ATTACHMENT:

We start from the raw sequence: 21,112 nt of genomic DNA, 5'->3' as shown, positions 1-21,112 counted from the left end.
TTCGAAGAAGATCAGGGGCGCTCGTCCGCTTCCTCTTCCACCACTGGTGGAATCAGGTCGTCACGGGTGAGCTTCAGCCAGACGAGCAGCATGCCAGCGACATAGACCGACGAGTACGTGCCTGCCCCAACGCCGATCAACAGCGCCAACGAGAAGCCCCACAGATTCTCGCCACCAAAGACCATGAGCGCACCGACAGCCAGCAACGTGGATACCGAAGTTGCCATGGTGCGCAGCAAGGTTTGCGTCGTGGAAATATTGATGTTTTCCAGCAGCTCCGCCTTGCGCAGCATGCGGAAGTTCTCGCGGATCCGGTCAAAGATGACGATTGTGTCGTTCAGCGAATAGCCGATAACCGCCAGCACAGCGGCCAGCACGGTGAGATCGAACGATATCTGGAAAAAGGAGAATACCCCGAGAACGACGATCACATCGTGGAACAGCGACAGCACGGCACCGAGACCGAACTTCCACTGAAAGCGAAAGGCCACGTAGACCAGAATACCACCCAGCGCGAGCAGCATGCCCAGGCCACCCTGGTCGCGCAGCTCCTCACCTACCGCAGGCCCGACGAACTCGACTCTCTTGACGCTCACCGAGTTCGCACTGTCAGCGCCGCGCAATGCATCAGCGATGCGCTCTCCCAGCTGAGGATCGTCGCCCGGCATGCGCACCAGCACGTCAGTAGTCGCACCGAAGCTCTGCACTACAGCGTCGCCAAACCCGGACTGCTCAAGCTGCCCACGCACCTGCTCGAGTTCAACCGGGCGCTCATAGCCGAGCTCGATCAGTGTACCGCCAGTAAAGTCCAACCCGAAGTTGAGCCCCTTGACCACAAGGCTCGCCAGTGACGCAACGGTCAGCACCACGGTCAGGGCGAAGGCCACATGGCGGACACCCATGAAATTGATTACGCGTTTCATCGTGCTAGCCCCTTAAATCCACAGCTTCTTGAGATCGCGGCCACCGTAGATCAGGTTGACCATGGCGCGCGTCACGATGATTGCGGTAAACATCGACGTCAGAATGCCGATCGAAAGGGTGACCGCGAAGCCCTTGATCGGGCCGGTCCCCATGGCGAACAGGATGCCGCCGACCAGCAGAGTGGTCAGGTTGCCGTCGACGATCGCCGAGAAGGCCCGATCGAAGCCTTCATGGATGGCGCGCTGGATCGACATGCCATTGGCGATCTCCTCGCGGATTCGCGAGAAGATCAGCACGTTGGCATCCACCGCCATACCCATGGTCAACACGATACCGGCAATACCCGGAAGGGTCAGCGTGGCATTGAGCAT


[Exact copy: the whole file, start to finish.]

We start from the raw sequence: 21,112 nt of genomic DNA, 5'->3' as shown, positions 1-21,112 counted from the left end.
TTCGAAGAAGATCAGGGGCGCTCGTCCGCTTCCTCTTCCACCACTGGTGGAATCAGGTCGTCACGGGTGAGCTTCAGCCAGACGAGCAGCATGCCAGCGACATAGACCGACGAGTACGTGCCTGCCCCAACGCCGATCAACAGCGCCAACGAGAAGCCCCACAGATTCTCGCCACCAAAGACCATGAGCGCACCGACAGCCAGCAACGTGGATACCGAAGTTGCCATGGTGCGCAGCAAGGTTTGCGTCGTGGAAATATTGATGTTTTCCAGCAGCTCCGCCTTGCGCAGCATGCGGAAGTTCTCGCGGATCCGGTCAAAGATGACGATTGTGTCGTTCAGCGAATAGCCGATAACCGCCAGCACAGCGGCCAGCACGGTGAGATCGAACGATATCTGGAAAAAGGAGAATACCCCGAGAACGACGATCACATCGTGGAACAGCGACAGCACGGCACCGAGACCGAACTTCCACTGAAAGCGAAAGGCCACGTAGACCAGAATACCACCCAGCGCGAGCAGCATGCCCAGGCCACCCTGGTCGCGCAGCTCCTCACCTACCGCAGGCCCGACGAACTCGACTCTCTTGACGCTCACCGAGTTCGCACTGTCAGCGCCGCGCAATGCATCAGCGATGCGCTCTCCCAGCTGAGGATCGTCGCCCGGCATGCGCACCAGCACGTCAGTAGTCGCACCGAAGCTCTGCACTACAGCGTCGCCAAACCCGGACTGCTCAAGCTGCCCACGCACCTGCTCGAGTTCAACCGGGCGCTCATAGCCGAGCTCGATCAGTGTACCGCCAGTAAAGTCCAACCCGAAGTTGAGCCCCTTGACCACAAGGCTCGCCAGTGACGCAACGGTCAGCACCACGGTCAGGGCGAAGGCCACATGGCGGACACCCATGAAATTGATTACGCGTTTCATCGTGCTAGCCCCTTAAATCCACAGCTTCTTGAGATCGCGGCCACCGTAGATCAGGTTGACCATGGCGCGCGTCACGATGATTGCGGTAAACATCGACGTCAGAATGCCGATCGAAAGGGTGACCGCGAAGCCCTTGATCGGGCCGGTCCCCATGGCGAACAGGATGCCGCCGACCAGCAGAGTGGTCAGGTTGCCGTCGACGATCGCCGAGAAGGCCCGATCGAAGCCTTCATGGATGGCGCGCTGGATCGACATGCCATTGGCGATCTCCTCGCGGATTCGCGAGAAGATCAGCACGTTGGCATCCACCGCCATACCCATGGTCAACACGATACCGGCAATACCCGGAAGGGTCAGCGTGGCATTGAGCAT